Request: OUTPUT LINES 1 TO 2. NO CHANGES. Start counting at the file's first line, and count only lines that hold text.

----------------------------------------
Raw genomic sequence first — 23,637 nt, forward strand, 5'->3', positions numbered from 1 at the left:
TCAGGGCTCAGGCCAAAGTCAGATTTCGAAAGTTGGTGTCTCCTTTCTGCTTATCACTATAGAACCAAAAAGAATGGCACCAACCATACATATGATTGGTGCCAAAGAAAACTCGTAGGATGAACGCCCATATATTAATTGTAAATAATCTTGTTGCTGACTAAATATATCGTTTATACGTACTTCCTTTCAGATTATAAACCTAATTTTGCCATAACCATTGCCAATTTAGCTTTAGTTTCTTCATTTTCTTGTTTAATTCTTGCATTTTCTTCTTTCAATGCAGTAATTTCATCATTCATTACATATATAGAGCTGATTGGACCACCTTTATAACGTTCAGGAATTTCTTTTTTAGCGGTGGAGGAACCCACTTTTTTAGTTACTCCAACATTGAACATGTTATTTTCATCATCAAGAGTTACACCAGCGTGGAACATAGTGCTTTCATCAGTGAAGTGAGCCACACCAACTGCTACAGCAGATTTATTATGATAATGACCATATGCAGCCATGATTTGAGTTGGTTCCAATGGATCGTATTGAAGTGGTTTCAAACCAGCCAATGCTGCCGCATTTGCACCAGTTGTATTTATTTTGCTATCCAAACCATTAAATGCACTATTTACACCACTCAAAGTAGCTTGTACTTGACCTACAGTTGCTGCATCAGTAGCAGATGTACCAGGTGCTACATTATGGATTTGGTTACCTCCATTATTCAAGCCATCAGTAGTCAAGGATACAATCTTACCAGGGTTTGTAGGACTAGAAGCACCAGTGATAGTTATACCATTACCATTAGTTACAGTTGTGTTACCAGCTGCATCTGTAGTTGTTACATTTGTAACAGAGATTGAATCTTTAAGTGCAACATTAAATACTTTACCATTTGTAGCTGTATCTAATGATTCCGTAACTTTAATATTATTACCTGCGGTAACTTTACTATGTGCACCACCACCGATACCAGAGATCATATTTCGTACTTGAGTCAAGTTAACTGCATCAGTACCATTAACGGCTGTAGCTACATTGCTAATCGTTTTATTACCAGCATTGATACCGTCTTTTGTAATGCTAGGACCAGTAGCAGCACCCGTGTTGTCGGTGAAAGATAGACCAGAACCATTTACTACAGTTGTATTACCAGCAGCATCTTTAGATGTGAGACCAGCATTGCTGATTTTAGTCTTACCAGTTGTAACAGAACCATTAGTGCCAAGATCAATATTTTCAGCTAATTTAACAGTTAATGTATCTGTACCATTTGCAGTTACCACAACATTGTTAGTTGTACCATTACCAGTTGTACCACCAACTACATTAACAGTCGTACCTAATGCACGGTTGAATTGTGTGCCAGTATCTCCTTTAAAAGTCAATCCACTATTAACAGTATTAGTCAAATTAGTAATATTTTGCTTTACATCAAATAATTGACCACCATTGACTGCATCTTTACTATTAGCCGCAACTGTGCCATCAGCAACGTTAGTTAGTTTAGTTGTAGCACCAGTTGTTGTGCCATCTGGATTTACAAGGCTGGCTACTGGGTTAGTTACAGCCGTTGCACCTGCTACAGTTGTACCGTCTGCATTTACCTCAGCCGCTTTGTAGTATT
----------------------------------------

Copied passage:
Raw genomic sequence first — 23,637 nt, forward strand, 5'->3', positions numbered from 1 at the left:
TCAGGGCTCAGGCCAAAGTCAGATTTCGAAAGTTGGTGTCTCCTTTCTGCTTATCACTATAGAACCAAAAAGAATGGCACCAACCATACATATGATTGGTGCCAAAGAAAACTCGTAGGATGAACGCCCATATATTAATTGTAAATAATCTTGTTGCTGACTAAATATATCGTTTATACGTACTTCCTTTCAGATTATAAACCTAATTTTGCCATAACCATTGCCAATTTAGCTTTAGTTTCTTCATTTTCTTGTTTAATTCTTGCATTTTCTTCTTTCAATGCAGTAATTTCATCATTCATTACATATATAGAGCTGATTGGACCACCTTTATAACGTTCAGGAATTTCTTTTTTAGCGGTGGAGGAACCCACTTTTTTAGTTACTCCAACATTGAACATGTTATTTTCATCATCAAGAGTTACACCAGCGTGGAACATAGTGCTTTCATCAGTGAAGTGAGCCACACCAACTGCTACAGCAGATTTATTATGATAATGACCATATGCAGCCATGATTTGAGTTGGTTCCAATGGATCGTATTGAAGTGGTTTCAAACCAGCCAATGCTGCCGCATTTGCACCAGTTGTATTTATTTTGCTATCCAAACCATTAAATGCACTATTTACACCACTCAAAGTAGCTTGTACTTGACCTACAGTTGCTGCATCAGTAGCAGATGTACCAGGTGCTACATTATGGATTTGGTTACCTCCATTATTCAAGCCATCAGTAGTCAAGGATACAATCTTACCAGGGTTTGTAGGACTAGAAGCACCAGTGATAGTTATACCATTACCATTAGTTACAGTTGTGTTACCAGCTGCATCTGTAGTTGTTACATTTGTAACAGAGATTGAATCTTTAAGTGCAACATTAAATACTTTACCATTTGTAGCTGTATCTAATGATTCCGTAACTTTAATATTATTACCTGCGGTAACTTTACTATGTGCACCACCACCGATACCAGAGATCATATTTCGTACTTGAGTCAAGTTAACTGCATCAGTACCATTAACGGCTGTAGCTACATTGCTAATCGTTTTATTACCAGCATTGATACCGTCTTTTGTAATGCTAGGACCAGTAGCAGCACCCGTGTTGTCGGTGAAAGATAGACCAGAACCATTTACTACAGTTGTATTACCAGCAGCATCTTTAGATGTGAGACCAGCATTGCTGATTTTAGTCTTACCAGTTGTAACAGAACCATTAGTGCCAAGATCAATATTTTCAGCTAATTTAACAGTTAATGTATCTGTACCATTTGCAGTTACCACAACATTGTTAGTTGTACCATTACCAGTTGTACCACCAACTACATTAACAGTCGTACCTAATGCACGGTTGAATTGTGTGCCAGTATCTCCTTTAAAAGTCAATCCACTATTAACAGTATTAGTCAAATTAGTAATATTTTGCTTTACATCAAATAATTGACCACCATTGACTGCATCTTTACTATTAGCCGCAACTGTGCCATCAGCAACGTTAGTTAGTTTAGTTGTAGCACCAGTTGTTGTGCCATCTGGATTTACAAGGCTGGCTACTGGGTTAGTTACAGCCGTTGCACCTGCTACAGTTGTACCGTCTGCATTTACCTCAGCCGCTTTGTAGTATT